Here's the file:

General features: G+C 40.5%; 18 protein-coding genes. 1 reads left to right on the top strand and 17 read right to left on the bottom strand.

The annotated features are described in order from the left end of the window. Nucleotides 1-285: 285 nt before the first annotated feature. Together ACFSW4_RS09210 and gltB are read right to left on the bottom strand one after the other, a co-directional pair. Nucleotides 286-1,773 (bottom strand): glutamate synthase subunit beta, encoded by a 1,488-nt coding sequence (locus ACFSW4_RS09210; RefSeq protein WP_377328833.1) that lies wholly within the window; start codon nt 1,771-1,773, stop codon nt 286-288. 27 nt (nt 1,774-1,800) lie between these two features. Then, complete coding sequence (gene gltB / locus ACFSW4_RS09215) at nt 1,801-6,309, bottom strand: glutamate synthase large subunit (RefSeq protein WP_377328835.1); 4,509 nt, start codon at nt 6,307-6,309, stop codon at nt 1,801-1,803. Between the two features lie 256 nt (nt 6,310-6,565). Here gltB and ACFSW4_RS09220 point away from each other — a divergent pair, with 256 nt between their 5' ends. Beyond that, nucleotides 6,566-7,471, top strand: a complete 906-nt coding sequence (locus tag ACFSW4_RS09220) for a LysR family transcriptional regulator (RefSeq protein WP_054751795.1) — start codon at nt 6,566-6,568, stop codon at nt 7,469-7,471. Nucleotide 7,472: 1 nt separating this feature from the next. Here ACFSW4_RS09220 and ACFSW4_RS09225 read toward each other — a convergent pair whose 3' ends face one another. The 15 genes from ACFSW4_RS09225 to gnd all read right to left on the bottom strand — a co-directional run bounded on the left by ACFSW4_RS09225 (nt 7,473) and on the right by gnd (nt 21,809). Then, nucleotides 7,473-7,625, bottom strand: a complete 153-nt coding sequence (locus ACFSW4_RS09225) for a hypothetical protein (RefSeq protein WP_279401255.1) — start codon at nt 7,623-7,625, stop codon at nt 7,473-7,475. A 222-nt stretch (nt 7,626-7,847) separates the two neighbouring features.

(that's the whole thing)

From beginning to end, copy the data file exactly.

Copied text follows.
General features: G+C 40.5%; 18 protein-coding genes. 1 reads left to right on the top strand and 17 read right to left on the bottom strand.

The annotated features are described in order from the left end of the window. Nucleotides 1-285: 285 nt before the first annotated feature. Together ACFSW4_RS09210 and gltB are read right to left on the bottom strand one after the other, a co-directional pair. Nucleotides 286-1,773 (bottom strand): glutamate synthase subunit beta, encoded by a 1,488-nt coding sequence (locus ACFSW4_RS09210; RefSeq protein WP_377328833.1) that lies wholly within the window; start codon nt 1,771-1,773, stop codon nt 286-288. 27 nt (nt 1,774-1,800) lie between these two features. Then, complete coding sequence (gene gltB / locus ACFSW4_RS09215) at nt 1,801-6,309, bottom strand: glutamate synthase large subunit (RefSeq protein WP_377328835.1); 4,509 nt, start codon at nt 6,307-6,309, stop codon at nt 1,801-1,803. Between the two features lie 256 nt (nt 6,310-6,565). Here gltB and ACFSW4_RS09220 point away from each other — a divergent pair, with 256 nt between their 5' ends. Beyond that, nucleotides 6,566-7,471, top strand: a complete 906-nt coding sequence (locus tag ACFSW4_RS09220) for a LysR family transcriptional regulator (RefSeq protein WP_054751795.1) — start codon at nt 6,566-6,568, stop codon at nt 7,469-7,471. Nucleotide 7,472: 1 nt separating this feature from the next. Here ACFSW4_RS09220 and ACFSW4_RS09225 read toward each other — a convergent pair whose 3' ends face one another. The 15 genes from ACFSW4_RS09225 to gnd all read right to left on the bottom strand — a co-directional run bounded on the left by ACFSW4_RS09225 (nt 7,473) and on the right by gnd (nt 21,809). Then, nucleotides 7,473-7,625, bottom strand: a complete 153-nt coding sequence (locus ACFSW4_RS09225) for a hypothetical protein (RefSeq protein WP_279401255.1) — start codon at nt 7,623-7,625, stop codon at nt 7,473-7,475. A 222-nt stretch (nt 7,626-7,847) separates the two neighbouring features.